Granny Cams

by Ira M. Leff, Esq.

December 21, 2009

I was delighted to receive dozens of responses to my question about Granny Cams in the nursing home. Several of you cited HIPAA violations but, interestingly, nobody identified the specific part of HIPAA that is being violated. Sumner Rosenberg found the taping to invade the business privacy of the nursing home. Michael Van Cise raised concerns of contractual violations of the admission agreement.

A few of you queried why the resident's daughter would want to hide the camera? If she is trying to improve the quality of care (rather than trying to gather evidence for a law suit), why not put the camera in plain view? A nursing home administrator suggested that the family might want to find a new facility if it is concerned enough to secretly video tape.

Johnny Warren and Cheryl Richardson cited a Georgia criminal statute which provides:

It shall be unlawful for: (1) Any person in a clandestine manner intentionally to overhear, transmit, or record ... the private conversation of another which shall originate in any private place; (2) Any person, through the use of any device, without the consent of all persons observed, to observe, photograph, or record the activities of another which occur in any private place and out of public view. O.C.G.A. § 16-11-62.

Clearly the two residents of the nursing home room have the expectation of privacy in their room. But do the staff and management of the nursing home expect that their actions are private when they enter a nursing home room in their capacity as caregivers?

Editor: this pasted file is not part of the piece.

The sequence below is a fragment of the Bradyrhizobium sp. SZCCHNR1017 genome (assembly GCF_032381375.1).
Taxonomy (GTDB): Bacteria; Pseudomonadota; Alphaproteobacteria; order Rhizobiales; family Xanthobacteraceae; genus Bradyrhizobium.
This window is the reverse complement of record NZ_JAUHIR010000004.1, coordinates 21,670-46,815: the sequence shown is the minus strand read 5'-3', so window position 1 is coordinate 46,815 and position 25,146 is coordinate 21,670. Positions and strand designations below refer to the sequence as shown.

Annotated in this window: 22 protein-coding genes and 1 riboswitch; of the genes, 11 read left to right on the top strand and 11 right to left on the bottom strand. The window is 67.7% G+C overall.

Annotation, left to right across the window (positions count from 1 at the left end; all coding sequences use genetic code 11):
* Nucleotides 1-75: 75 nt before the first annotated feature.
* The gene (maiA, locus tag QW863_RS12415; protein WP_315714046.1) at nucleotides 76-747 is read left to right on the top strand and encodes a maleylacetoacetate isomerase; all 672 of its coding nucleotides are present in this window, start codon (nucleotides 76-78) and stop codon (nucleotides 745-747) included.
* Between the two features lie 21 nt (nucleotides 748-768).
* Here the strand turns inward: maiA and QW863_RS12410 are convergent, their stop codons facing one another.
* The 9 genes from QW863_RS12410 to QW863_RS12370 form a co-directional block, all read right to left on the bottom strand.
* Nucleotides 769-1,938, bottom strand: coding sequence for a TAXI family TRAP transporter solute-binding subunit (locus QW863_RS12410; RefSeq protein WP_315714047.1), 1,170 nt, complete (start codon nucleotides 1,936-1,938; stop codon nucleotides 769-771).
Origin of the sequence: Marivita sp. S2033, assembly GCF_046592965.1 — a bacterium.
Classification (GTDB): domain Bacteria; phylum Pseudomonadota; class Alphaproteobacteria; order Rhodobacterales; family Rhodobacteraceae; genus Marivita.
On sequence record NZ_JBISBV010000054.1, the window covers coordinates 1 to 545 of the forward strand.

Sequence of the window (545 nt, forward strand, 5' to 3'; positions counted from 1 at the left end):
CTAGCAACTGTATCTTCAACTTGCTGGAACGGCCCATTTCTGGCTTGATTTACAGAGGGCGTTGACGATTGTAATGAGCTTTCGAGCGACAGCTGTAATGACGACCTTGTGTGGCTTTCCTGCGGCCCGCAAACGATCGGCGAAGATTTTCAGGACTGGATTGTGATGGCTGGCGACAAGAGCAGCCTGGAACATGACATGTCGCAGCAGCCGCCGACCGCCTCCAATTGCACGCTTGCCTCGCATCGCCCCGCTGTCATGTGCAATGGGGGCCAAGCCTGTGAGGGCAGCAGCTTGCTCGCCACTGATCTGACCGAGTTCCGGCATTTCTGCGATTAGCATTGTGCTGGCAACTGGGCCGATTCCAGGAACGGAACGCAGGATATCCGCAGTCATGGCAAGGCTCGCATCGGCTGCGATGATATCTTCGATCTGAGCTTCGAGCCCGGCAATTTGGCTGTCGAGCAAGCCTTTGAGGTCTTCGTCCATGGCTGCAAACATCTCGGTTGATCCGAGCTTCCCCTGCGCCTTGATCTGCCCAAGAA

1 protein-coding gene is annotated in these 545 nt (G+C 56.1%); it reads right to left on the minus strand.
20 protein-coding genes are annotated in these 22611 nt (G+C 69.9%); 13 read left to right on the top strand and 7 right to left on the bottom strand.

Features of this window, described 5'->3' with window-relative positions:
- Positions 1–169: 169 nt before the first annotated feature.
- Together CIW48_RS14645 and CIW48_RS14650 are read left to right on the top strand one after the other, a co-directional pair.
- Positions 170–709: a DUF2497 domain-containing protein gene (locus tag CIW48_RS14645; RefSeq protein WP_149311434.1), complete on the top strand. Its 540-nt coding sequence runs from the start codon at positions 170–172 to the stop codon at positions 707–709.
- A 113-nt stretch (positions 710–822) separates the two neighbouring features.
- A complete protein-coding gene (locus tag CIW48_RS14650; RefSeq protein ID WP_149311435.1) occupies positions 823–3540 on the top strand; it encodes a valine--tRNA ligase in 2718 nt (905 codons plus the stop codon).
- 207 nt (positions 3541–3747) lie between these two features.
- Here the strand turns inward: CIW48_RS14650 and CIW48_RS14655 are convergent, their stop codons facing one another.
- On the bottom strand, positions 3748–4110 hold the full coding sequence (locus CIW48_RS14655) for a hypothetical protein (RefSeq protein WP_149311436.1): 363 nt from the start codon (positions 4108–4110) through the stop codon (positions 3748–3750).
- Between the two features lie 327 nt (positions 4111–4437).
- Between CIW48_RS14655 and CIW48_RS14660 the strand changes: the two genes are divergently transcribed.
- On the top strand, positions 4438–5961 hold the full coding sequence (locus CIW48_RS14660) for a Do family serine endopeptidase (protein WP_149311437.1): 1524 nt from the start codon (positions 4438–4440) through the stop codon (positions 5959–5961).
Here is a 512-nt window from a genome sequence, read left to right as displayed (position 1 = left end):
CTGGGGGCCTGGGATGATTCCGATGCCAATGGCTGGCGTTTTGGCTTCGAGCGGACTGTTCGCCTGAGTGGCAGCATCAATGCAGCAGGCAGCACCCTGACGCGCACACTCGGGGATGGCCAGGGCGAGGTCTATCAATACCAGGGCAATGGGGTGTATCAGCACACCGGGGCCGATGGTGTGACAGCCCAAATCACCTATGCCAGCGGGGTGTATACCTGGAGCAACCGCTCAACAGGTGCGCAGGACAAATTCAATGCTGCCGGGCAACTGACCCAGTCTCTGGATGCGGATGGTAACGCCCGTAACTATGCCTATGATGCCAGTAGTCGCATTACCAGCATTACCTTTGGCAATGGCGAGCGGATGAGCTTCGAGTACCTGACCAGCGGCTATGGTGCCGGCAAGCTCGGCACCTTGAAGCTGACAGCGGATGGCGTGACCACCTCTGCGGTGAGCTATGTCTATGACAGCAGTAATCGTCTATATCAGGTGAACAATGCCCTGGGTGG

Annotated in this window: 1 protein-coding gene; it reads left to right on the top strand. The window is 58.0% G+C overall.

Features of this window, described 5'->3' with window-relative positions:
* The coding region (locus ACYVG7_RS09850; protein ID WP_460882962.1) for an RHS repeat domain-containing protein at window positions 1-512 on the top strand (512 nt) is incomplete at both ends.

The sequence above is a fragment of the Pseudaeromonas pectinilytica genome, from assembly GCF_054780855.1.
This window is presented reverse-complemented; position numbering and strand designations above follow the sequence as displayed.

Becky Kurtz, the Georgia Long-Term Care Ombudsman, sent me an excellent article on this issue by Eric M. Carlson, Esq., of the National Senior Citizen's Law Center. He concluded that videotaping causes no damage to the nursing home or its employees. The taping is not used to steal the facility's trade secrets or to identify and poach the facility's valued employees. The taping simply records what happens in one room so that a resident's family can be sure that the resident is receiving adequate care. JOURNAL OF AMERICAN MEDICAL DIRECTORS, JANUARY/FEBRUARY 2001.

Clearly the daughter who wants to videotape her mother's nursing home, needs the consent of her mother and the roommate. If either party is not competent, it is not clear whether the next-of-kin or an attorney-in-fact has the right to grant this consent. And I agree that the daughter should carefully review the nursing home admission agreement to see if she is contractually prohibited from taping. If the contract is silent on this issue, a strong case can be made that the nursing home staff and management do not have the right to expect privacy when they enter a resident's room and therefore videotaping of them should be permissible.

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